work ran as part of an article on the history of the Empire State Building ( Bourdon, 154).
The record of the deceased, and her use of the building as a springboard into eternity, now
belongs to the story of the skyscraper and the allure prominent architecture holds for even
the clinically depressed.
Compare this class of photography to Andreas Serrano's "Morgue" portraits. In
Serrano's work the end of life does not mean the dead are no longer human.
For this reason, in an inadvertent homage to Warhol's ability to make any image truly
abstract, surveys of the artist's career by Carter Ratcliff and Eric Shanes include Death and
Disaster paintings that are printed upside-down or reversed.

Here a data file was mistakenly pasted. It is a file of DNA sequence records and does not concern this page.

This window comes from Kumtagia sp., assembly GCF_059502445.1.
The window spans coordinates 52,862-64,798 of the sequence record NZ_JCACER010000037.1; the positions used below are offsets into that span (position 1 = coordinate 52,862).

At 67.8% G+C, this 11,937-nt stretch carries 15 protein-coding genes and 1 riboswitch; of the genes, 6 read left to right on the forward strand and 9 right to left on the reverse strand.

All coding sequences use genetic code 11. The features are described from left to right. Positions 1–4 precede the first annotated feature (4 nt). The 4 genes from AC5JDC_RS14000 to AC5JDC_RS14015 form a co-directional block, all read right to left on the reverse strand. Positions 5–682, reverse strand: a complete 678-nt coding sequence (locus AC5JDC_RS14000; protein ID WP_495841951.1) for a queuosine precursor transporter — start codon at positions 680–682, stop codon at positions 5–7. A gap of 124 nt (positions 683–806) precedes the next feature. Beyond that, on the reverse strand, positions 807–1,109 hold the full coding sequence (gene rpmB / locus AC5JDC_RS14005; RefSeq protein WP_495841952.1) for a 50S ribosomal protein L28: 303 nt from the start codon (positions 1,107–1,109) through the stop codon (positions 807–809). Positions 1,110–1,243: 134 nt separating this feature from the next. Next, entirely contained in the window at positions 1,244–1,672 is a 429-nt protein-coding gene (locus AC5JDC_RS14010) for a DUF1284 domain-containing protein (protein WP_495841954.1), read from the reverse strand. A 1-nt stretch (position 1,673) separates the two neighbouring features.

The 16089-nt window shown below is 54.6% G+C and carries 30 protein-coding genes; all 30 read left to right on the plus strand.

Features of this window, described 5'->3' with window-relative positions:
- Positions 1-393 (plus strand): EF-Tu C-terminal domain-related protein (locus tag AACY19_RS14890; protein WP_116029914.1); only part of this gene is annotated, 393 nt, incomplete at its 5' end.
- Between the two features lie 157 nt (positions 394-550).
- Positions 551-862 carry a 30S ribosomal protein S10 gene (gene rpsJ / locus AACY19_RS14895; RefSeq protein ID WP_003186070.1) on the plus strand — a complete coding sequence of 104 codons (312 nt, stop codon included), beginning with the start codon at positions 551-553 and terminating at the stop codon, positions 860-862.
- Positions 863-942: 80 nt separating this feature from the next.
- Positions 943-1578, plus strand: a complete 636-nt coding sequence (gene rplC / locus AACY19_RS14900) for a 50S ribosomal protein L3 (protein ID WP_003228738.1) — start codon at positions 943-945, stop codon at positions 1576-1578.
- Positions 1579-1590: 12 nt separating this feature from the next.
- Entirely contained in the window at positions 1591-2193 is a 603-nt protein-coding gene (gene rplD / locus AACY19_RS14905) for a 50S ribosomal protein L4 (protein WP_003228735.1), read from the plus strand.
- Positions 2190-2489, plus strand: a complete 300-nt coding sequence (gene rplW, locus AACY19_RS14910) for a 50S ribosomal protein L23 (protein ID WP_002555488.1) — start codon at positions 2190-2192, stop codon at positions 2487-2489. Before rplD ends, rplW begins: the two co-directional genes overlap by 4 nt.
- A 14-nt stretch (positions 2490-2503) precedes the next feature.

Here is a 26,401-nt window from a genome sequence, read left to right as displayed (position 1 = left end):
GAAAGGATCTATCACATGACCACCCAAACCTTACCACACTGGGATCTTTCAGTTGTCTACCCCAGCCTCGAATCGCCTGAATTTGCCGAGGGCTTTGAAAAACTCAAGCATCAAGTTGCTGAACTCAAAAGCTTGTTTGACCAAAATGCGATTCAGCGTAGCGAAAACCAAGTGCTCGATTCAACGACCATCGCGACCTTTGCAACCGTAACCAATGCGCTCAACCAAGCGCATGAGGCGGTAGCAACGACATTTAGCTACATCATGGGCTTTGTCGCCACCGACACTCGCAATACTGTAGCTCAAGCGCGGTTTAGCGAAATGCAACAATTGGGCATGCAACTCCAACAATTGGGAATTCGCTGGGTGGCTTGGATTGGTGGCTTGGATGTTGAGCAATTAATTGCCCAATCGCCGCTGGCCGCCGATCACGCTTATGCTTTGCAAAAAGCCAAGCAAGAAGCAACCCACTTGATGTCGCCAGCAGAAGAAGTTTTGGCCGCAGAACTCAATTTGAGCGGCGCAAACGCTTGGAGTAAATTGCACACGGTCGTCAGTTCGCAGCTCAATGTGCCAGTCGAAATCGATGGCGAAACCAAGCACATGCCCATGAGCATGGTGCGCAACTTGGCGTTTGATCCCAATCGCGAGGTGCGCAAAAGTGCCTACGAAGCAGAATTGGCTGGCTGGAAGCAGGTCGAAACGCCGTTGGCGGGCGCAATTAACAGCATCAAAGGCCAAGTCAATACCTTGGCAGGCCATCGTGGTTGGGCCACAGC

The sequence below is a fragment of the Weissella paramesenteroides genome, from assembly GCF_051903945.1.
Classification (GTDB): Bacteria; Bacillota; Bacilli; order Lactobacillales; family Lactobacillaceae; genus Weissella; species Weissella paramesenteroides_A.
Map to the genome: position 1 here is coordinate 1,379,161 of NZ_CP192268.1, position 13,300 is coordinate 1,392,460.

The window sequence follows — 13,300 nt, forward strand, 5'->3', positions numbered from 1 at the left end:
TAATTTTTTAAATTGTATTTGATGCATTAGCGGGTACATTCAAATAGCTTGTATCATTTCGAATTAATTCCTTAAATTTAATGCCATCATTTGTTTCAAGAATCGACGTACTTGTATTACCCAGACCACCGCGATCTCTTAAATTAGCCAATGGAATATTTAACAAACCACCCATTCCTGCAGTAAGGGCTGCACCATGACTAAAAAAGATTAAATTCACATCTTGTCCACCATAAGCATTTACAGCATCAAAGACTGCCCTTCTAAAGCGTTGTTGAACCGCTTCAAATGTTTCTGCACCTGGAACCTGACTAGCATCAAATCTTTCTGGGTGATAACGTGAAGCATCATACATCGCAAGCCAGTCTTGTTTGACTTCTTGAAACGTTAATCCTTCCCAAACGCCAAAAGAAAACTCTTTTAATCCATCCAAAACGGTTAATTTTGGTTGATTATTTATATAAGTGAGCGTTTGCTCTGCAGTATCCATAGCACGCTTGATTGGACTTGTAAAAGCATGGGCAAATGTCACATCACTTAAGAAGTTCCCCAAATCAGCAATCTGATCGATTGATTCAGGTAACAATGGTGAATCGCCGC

This rainbow of colors also calls to mind, given Warhol's start in commercial art, the
multiple editions of the same painting, done in a variety of tones, available at starving artist
sales. For all patrons and interiors, a painting to match.
Bockris Victor. The Life and Death of Andy Warhol. New York: Bantam, 1989.
Bourdon David. Warhol. New York: Abrams, 1989.
Burgin Victor. The End of Art Theory: Criticism and Postmodernity. Atlantic Highlands,
NJ: Humanities Press International, 1986.
Coplans John. Andy Warhol. Greenwich, CT: New York Graphic Society, 1970.
Honnef Klaus. Andy Warhol 1928-1987: Commerce into Art. Trans.
Carole Fahy and
I. Burns. Kohn
, Germany: Benedikt Taschen, 1993.
Karp Ivan. "Anti-Sensibility Painting". Artforum ( Sept. 1963): 26-27.
Krauss Rosalind E. The Originality of the Avant-Garde and Other Modernist Myths. Cambridge, MA: MIT, 1986.
Nash Jay Robert. Darkest Hours. Chicago, IL: Nelson-Hall, 1976.
Painter, Ruth Robbin, and
Wendell W. Kilgore. "Food Additives" in Toxicology: The
Basic Science of Poisons. Eds.
Louls J. Casarett and
John Doull. New York: Macmillan, 1975, 555-569.